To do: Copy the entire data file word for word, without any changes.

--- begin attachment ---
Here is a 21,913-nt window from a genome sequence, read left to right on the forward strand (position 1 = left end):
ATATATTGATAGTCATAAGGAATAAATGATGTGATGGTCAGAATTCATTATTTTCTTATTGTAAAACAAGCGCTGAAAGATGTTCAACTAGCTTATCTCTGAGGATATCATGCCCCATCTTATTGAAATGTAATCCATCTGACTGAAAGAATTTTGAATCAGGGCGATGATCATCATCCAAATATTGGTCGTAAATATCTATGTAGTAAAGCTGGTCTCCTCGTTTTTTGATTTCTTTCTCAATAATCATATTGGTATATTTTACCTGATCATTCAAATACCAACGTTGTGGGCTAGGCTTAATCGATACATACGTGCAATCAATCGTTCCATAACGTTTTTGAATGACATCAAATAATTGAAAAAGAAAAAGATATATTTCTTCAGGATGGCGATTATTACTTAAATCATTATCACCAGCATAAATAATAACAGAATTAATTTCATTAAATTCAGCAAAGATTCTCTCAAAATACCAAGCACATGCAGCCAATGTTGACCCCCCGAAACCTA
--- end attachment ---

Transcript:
Here is a 21,913-nt window from a genome sequence, read left to right on the forward strand (position 1 = left end):
ATATATTGATAGTCATAAGGAATAAATGATGTGATGGTCAGAATTCATTATTTTCTTATTGTAAAACAAGCGCTGAAAGATGTTCAACTAGCTTATCTCTGAGGATATCATGCCCCATCTTATTGAAATGTAATCCATCTGACTGAAAGAATTTTGAATCAGGGCGATGATCATCATCCAAATATTGGTCGTAAATATCTATGTAGTAAAGCTGGTCTCCTCGTTTTTTGATTTCTTTCTCAATAATCATATTGGTATATTTTACCTGATCATTCAAATACCAACGTTGTGGGCTAGGCTTAATCGATACATACGTGCAATCAATCGTTCCATAACGTTTTTGAATGACATCAAATAATTGAAAAAGAAAAAGATATATTTCTTCAGGATGGCGATTATTACTTAAATCATTATCACCAGCATAAATAATAACAGAATTAATTTCATTAAATTCAGCAAAGATTCTCTCAAAATACCAAGCACATGCAGCCAATGTTGACCCCCCGAAACCTA